“It’s been my experience that in your hour of need, the book that you need to read will find you.”

We also discuss how she escaped the Outrage Machine by moving to Berlin, how she pared her library down to 17 books, why joining the National Book Critics Circle was her biggest mistake during the Bookslut era, why Belgrade was her least favorite city to visit, and why she’s more afraid of reading her blog archives than her old margin notes. Bonus: I accidentally mix up William Safire and William Buckley!

“It isn’t the case of ‘I’m only going to review the nice things’; it’s more the case that I can cultivate the world that I want to live in. I can invite people in rather than constantly defend the gates.”

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About our Guest

Jessa Crispin is the editor and founder of the literary magazines Bookslut.com and Spoliamag.com. Her first book, The Dead Ladies Project, is forthcoming from the University of Chicago Press, fall 2015. Born in Kansas, she has lived in Texas, Ireland, Chicago, and Germany. She has written for many publications, some of which are still in business. Her personal library currently resides in Berlin.

Credits: This episode’s music is No More Words by Berlin (see, because Jessa isn’t writing any more blog posts for Bookslut and she moved to Berlin a while back, and — oh, never mind). The conversation was recorded at a housesit in Brooklyn on a pair of Blue enCORE 200 microphones feeding into a Zoom H4n recorder. The intro and outro were recorded on Blue Yeti USB Microphone. Processing was done in Audacity and Garage Band. Photo of Ms. Crispin by me.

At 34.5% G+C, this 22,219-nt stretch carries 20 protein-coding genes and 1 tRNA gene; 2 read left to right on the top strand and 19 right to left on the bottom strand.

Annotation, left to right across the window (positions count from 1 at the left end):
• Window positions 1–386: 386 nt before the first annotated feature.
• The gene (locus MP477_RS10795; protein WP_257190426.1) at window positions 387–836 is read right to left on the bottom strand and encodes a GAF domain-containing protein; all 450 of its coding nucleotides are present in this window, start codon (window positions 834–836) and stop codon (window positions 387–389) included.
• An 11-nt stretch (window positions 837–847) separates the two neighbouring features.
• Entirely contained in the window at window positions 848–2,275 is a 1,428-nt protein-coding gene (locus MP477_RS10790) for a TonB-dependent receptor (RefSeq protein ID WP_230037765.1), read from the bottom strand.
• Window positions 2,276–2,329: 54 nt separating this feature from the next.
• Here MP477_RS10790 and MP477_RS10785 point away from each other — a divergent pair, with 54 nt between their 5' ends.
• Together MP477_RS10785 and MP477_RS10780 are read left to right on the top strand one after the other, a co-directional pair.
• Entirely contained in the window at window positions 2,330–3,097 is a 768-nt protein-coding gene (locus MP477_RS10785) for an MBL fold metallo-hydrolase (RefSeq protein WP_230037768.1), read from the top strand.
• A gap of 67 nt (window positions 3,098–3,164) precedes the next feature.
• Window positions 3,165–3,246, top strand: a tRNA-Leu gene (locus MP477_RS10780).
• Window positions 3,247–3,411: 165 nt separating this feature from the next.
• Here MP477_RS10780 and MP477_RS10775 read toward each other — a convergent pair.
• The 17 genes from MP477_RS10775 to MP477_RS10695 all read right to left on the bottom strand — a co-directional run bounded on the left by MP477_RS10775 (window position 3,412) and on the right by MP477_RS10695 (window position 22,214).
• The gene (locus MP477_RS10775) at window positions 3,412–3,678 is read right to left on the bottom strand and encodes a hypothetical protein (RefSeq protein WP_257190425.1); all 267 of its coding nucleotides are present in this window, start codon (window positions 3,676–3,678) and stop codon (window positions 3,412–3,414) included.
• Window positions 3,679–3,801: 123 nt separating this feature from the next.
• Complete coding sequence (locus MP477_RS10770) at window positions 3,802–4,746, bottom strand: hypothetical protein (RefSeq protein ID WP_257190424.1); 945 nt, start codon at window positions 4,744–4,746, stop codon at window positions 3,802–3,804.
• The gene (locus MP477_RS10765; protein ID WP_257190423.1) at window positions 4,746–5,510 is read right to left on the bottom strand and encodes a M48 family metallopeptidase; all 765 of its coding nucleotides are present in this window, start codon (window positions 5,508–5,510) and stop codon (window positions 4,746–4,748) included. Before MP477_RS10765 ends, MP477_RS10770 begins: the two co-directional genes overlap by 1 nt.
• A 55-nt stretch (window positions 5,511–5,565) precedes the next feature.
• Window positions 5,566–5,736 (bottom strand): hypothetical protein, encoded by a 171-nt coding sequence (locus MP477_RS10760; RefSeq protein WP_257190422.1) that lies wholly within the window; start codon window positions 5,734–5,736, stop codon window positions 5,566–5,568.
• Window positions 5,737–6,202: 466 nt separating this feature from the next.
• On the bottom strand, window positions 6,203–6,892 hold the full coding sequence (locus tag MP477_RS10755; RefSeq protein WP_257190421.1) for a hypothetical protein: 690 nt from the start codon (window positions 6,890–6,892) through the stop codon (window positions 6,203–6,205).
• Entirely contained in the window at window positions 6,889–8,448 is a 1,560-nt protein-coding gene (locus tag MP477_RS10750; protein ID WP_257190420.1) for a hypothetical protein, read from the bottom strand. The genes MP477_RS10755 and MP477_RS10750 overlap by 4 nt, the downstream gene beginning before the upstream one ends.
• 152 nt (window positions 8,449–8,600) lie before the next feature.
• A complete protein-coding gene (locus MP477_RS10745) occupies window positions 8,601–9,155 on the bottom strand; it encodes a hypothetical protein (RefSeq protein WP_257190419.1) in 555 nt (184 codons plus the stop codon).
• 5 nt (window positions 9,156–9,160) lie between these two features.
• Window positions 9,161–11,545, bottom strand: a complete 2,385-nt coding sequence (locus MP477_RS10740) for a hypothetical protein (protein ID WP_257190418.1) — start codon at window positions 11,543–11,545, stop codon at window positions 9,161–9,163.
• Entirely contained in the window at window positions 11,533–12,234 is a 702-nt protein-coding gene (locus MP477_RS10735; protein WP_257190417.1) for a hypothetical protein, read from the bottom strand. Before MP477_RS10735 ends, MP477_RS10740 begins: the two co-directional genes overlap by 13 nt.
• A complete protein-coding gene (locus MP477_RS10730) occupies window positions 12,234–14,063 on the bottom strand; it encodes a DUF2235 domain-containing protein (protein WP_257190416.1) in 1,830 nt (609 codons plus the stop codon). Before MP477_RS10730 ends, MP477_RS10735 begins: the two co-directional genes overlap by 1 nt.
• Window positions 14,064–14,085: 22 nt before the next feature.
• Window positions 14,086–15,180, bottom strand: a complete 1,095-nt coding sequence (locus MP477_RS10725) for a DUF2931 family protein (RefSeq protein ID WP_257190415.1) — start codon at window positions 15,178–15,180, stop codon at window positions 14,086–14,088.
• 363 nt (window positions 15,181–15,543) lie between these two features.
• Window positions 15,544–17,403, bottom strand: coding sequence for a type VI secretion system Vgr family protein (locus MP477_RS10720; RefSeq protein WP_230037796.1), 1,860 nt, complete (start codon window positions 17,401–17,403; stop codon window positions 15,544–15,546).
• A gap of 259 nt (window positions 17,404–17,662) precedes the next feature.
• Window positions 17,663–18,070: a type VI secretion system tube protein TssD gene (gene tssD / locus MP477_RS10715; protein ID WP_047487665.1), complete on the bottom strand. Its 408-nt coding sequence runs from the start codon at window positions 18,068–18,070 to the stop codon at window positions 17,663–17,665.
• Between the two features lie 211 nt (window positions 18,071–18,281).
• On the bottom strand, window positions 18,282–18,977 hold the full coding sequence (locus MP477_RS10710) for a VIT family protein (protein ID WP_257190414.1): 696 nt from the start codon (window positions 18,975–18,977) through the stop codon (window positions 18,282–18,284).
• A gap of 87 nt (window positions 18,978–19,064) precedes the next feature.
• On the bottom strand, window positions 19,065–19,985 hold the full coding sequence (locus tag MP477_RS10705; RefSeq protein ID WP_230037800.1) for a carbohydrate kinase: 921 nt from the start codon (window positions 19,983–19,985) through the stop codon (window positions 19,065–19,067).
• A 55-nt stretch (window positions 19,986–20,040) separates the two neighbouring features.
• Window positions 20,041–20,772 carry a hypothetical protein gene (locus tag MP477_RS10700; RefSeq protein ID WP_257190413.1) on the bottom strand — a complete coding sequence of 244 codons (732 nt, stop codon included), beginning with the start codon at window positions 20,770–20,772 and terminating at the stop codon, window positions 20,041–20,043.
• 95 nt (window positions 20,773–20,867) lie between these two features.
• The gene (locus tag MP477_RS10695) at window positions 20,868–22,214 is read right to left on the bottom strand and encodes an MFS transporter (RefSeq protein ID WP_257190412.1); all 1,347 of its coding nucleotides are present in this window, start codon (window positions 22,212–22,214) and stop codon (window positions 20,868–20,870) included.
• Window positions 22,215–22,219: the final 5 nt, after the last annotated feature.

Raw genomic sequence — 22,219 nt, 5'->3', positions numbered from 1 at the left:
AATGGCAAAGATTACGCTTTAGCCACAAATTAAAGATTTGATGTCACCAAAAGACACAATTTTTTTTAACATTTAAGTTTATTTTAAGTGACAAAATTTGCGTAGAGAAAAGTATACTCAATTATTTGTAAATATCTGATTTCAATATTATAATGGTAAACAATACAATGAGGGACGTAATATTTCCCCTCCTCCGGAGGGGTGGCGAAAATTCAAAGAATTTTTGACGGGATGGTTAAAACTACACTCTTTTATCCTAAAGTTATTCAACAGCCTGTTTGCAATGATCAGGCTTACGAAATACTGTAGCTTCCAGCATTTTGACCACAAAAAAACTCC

My morning walk

Most every morning around 6 a.m., I take my two greyhounds, Rufus & Otis (a.k.a. Rutabaga and Oatgorilla), on a mile-long walk on the loop of our neighborhood. This morning,

1) A neighbor parked a car in his front yard and, as we passed, I noticed the headlights were on. I thought I’d check to see if the door was unlocked so I could turn off the lights and save the battery. As I walked around that side of the car, a rabbit who was hiding in their grass revealed himself by bolting away. Rufus & Otis did their best to dislocate my shoulder by leaping through the air after him. Caught in mid-arc, they snarled and snapped at each other. No injuries, but I unleashed a loud, reflexive “HEY HEY STOP!”, which I’m sure the neighbors didn’t appreciate. (The keys were in the ignition, so I took those out and left them on the driver’s seat.)

2) I could hear a neighbor’s dog’s distinct yowl-bark from way down the street. I was resigned to Missy barking at the boys as we passed by, which the neighbors also wouldn’t appreciate. As we got closer to their house, it turned out that Missy was barking because a decent-sized bear was in the yard across the street. Ru & Otis again leaped up to snarl, albeit with a lot less, “Let’s go get him!” action than with the bunny. The bear quickly ambled across the yard on all fours, then got up on its hind legs and placed its front paws on a tree. It was looking at us, and I imagined it was thinking, “C’mon, man, it’s 6 o’clock in the goddamned morning; don’t make me climb a freakin’ tree at this hour. . . .” I walked backwards about 50 feet with the dogs and kept an eye on the bear. The boys snarled a little, but didn’t seem all too eager to go meet the bear. Last I could see of him, he didn’t climb the tree. Missy was still barking her head off.